Napalm, in general, is a much more reliable skill to take for a majority of Firebugs. While the effects of Zed Shrapnel are one of the funniest in the game; its reliance on the Firebug first killing (not assisting) a zed is not very high, especially in large squads, and these kills only have a one-in-five chance of causing the zed to explode. In these cases, the zeds around the one that died are not long for the world either, and the extra explosive damage is unnecessary in the end.

Napalm's ability to further spread fire without consuming ammunition is very useful for any Firebug, though, and panicking zeds are more likely to continue spreading your fire to other hordes.


While Heat Wave sounds like a useful skill, since it more-or-less prevents zeds from getting close enough to set yourself on fire; the Caulk n' Burn has this ability passively if fired directly at zeds. Sure, it's useful when paired with weapons like the Flamethrower or Microwave Gun, but at that point you are spending unnecessary ammunition to create distance when you can simply bash enemies away.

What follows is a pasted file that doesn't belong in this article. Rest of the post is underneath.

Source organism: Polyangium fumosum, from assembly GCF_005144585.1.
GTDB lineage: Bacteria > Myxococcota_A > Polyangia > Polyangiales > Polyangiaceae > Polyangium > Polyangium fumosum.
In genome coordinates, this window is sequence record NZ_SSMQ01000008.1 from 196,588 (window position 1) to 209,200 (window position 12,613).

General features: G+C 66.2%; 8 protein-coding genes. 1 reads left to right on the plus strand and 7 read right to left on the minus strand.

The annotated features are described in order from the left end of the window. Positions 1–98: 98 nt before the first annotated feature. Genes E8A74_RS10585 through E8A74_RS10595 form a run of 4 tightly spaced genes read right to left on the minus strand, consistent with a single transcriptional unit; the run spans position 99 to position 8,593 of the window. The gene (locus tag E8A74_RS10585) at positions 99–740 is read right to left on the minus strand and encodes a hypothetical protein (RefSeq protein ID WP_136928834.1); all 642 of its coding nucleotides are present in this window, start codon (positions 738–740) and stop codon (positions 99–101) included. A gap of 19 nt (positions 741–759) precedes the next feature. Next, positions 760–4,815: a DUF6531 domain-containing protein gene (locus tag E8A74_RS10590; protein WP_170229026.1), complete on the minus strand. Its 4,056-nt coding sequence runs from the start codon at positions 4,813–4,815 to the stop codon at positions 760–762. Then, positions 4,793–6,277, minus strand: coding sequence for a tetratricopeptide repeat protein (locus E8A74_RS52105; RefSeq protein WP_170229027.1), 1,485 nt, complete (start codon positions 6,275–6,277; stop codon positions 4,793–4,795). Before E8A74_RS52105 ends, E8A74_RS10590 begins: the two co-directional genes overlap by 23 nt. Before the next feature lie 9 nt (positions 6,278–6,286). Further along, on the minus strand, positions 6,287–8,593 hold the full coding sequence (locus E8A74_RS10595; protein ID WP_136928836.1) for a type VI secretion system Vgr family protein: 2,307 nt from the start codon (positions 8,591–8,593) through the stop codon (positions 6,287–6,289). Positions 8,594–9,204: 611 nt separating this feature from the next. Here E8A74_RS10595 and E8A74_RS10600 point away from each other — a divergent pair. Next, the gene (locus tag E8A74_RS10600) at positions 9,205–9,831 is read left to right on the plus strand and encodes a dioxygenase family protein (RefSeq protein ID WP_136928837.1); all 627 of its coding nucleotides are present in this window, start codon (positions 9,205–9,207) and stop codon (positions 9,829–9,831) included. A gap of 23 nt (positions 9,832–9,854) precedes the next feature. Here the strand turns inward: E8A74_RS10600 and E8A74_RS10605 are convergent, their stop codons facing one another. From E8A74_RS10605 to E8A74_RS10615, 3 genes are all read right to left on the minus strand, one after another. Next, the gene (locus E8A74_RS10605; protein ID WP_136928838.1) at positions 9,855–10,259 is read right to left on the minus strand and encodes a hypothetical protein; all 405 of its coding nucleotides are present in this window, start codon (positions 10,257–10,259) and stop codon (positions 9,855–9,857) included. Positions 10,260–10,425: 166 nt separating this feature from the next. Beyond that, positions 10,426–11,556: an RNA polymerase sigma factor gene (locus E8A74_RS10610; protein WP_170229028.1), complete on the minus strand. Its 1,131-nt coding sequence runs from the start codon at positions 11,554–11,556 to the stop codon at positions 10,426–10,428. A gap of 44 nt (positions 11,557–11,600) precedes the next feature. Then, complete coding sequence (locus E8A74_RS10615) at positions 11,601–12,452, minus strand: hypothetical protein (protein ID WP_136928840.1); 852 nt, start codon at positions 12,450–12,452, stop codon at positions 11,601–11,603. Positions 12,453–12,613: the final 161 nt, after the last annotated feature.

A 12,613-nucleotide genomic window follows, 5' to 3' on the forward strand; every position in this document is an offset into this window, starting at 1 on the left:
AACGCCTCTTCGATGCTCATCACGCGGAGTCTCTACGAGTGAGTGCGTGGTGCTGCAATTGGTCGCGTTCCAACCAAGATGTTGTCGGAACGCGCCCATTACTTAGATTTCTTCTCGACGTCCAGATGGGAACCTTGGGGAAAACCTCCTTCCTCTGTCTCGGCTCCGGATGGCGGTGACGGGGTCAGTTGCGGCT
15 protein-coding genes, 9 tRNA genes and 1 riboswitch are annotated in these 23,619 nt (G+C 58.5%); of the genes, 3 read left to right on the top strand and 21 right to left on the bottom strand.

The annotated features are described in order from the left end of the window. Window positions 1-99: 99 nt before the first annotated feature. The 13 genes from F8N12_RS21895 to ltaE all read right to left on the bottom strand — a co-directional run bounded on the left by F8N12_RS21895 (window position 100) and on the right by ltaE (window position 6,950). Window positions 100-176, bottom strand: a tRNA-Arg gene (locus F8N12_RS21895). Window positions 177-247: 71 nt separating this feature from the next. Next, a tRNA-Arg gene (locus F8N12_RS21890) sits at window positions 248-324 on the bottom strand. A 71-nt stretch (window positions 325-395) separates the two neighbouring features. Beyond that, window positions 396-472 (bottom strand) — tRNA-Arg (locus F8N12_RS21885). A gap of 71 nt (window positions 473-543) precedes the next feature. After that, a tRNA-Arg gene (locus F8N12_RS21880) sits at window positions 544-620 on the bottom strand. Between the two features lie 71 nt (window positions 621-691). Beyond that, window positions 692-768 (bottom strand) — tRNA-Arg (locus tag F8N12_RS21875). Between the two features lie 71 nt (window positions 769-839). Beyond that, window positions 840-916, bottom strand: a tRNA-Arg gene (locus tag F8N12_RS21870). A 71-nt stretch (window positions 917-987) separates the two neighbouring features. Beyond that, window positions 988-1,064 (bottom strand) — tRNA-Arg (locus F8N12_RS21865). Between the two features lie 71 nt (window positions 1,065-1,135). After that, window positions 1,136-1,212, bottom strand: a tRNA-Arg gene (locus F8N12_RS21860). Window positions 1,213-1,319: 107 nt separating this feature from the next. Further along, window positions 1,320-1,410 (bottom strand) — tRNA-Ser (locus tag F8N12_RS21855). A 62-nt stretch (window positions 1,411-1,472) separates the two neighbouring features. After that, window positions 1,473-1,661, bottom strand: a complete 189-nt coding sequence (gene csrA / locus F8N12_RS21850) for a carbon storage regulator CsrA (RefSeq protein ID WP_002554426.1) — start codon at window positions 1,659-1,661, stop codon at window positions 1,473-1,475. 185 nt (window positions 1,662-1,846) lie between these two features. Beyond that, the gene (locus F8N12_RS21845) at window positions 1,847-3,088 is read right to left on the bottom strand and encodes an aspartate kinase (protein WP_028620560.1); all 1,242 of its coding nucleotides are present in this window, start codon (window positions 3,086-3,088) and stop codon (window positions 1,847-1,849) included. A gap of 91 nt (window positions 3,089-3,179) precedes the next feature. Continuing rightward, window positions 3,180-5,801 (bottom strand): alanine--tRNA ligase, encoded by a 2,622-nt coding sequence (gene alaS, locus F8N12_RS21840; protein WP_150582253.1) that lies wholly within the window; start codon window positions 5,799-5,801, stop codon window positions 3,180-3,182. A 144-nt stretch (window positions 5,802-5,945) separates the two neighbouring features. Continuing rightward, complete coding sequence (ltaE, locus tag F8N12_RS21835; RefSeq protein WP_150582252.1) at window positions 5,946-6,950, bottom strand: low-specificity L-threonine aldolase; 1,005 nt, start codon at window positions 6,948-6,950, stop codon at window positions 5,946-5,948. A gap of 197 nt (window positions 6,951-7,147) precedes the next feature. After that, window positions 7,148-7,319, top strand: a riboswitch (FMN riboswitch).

The increased range to perk weapons with the Firestorm skill is a great boon for the Caulk n' Burn; with its very short range overall. This bonus only gets better for weapons with greater range, such as the Flamethrower or Microwave Gun, allowing Firebugs to pick off targets without having to wander ahead of the squad and put themselves at unnecessary risk just to catch a distant Husk or Siren.


The final choice for all Firebugs. The choice between these skills is tough, since it all comes down to player preference.

Pyromaniac is great for Firebugs that would rather deal as much damage as they can. Once ZED Time is activated, the Firebugs ammunition count locks up, depleting none of their ammunition while they can fire continuously so long as the world is slowed down. Being able to attack in near real-time is just a bonus on top of this already amazing ability.